Deanne Philbrick of Hamden shops at the 21st annual WLBZ2 Art Festival in downtown Bangor. Credit: Nok-Noi Ricker

After the initial announcement of plans to put a giant water slide down Park Street in downtown Bangor this summer made a big splash, the group set to organize it has decided not to pursue the slide for 2019.

The Downtown Bangor Partnership will not be putting up the Urban Slide, which coordinator Betsy Lundy had hoped to put on the Park Street hill for one weekend in July this summer. The two other big events planned for this summer — the rebooted Sidewalk Arts Festival and the AeroBalloon — are both still in the works.

Lundy said that individuals and groups located on Park Street expressed concern that the three days the slide would be on the street would eliminate all parking, and would make it difficult for people to access buildings such as the Unitarian Universalist Society, which would hold services on Sunday morning, while the slide would be in place.

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“After discussions with businesses and organizations on Park Street, it was determined the event could cause hardship for some of them,” Lundy said. “That’s counterproductive to the DBP’s goals, which are to execute high-impact events that will drive traffic to businesses and organizations downtown.”

As for the AeroBalloon, a 60-foot-wide helium-filled balloon that offers rides for up to 16 people in an attached gondola, Lundy said the plans are still being worked out. She and the Downtown Bangor Partnership are still courting sponsors for the estimated $100,000 cost to have the balloon set up in Pickering Square from mid-August through mid-October.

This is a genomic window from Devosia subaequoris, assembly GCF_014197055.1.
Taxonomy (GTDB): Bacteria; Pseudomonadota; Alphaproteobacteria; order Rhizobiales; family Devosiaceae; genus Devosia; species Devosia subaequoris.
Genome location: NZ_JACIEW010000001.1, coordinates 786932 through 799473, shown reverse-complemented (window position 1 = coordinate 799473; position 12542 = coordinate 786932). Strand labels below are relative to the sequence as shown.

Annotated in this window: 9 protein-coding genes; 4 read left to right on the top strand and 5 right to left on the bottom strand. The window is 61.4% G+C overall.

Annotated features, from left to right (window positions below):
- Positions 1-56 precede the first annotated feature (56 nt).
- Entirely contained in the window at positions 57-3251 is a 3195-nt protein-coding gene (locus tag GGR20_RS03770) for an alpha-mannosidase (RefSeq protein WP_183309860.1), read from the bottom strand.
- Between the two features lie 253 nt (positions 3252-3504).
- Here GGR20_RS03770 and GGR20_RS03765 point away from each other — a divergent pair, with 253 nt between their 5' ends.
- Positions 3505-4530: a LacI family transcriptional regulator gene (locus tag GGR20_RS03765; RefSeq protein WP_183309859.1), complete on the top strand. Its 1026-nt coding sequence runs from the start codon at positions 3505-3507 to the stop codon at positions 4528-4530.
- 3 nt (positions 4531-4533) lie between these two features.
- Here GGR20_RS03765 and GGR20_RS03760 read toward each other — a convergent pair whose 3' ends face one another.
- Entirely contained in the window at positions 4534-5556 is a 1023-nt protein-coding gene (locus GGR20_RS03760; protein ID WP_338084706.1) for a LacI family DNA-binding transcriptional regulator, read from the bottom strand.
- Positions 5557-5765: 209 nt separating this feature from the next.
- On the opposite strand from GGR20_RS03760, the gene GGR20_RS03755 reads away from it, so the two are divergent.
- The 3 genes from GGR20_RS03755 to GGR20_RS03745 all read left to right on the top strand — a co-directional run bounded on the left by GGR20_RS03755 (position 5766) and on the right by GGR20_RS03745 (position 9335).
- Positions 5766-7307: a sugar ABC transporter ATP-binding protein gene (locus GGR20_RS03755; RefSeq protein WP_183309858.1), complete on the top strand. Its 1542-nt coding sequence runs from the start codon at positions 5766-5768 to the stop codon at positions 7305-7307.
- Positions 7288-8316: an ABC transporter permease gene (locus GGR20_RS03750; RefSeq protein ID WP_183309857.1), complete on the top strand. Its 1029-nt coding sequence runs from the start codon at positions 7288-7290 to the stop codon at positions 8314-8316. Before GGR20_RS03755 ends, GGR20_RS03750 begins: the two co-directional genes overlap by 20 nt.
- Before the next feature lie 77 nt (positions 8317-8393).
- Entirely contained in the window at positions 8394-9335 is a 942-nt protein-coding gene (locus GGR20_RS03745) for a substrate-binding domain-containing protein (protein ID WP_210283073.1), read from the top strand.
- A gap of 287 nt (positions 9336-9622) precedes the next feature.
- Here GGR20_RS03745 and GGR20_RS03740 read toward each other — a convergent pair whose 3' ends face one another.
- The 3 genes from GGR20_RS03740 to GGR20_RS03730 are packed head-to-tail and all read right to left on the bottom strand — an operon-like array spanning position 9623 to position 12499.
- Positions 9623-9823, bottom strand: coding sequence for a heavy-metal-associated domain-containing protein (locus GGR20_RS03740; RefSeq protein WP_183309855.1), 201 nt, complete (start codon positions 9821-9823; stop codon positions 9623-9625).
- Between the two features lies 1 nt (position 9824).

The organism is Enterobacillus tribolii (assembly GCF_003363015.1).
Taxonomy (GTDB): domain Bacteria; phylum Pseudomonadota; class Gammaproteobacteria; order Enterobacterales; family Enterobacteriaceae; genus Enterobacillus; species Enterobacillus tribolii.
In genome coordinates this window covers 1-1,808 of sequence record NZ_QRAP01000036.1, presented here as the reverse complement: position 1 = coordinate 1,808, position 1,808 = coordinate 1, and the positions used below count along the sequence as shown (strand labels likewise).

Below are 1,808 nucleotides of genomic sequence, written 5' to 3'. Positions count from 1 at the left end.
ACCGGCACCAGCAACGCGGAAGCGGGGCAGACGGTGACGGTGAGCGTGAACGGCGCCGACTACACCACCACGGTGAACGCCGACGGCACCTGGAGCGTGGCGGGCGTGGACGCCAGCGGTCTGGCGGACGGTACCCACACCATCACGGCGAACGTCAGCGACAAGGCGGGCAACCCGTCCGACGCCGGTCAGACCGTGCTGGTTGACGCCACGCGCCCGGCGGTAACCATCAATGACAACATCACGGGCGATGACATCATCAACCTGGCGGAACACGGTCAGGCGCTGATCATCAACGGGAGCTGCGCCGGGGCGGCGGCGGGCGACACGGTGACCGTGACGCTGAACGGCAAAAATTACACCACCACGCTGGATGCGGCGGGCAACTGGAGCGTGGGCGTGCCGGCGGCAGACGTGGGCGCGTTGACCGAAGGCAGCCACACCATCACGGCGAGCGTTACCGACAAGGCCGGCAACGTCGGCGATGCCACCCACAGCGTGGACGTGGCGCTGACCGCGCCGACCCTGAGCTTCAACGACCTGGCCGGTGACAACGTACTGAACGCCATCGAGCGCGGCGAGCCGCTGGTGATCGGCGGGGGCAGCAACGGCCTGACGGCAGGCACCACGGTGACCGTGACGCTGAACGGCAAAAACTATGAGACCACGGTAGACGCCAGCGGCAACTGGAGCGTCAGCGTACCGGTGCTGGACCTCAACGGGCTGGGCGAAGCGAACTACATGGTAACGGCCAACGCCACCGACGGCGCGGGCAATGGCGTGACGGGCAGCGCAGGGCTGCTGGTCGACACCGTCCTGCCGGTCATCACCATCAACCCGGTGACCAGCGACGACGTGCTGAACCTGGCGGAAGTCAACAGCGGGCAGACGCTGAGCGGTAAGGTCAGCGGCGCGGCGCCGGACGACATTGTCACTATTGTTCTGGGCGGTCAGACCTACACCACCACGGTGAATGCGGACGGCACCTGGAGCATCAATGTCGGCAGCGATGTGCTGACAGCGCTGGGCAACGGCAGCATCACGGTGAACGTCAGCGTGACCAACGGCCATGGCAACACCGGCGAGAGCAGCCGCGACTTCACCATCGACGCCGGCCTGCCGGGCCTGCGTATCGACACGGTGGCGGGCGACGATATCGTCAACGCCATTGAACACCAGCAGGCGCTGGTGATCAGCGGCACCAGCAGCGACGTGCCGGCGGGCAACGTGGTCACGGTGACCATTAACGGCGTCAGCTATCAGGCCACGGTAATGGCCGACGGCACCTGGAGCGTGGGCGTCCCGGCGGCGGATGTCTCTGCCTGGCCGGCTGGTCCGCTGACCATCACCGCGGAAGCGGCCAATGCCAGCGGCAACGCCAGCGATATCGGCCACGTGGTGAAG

And the Sidewalk Arts Festival is not only still in the works — a date has been set, with Saturday, July 13 chosen as the day to bring artists, artisans and performers to Harlow and Exchange streets.

The resurrected Sidewalk Arts Festival, which happened for nearly 20 years before ending in 2010, will feature a juried selection of artists from all over the state, set up along sidewalks. Applications to the festival are currently open, and will be accepted through April 30. It will also serve as a de facto grand opening for this year’s Downtown Wheatpaste Mural Project, which will install temporary art in downtown in late June, and will this year be themed to honor Bangor naturalist, educator and business owner Tony Sohns, who passed away unexpectedly last month.

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Emily Burnham

Emily Burnham is a Maine native and proud Bangorian, covering business, the arts, restaurants and the culture and history of the Bangor region.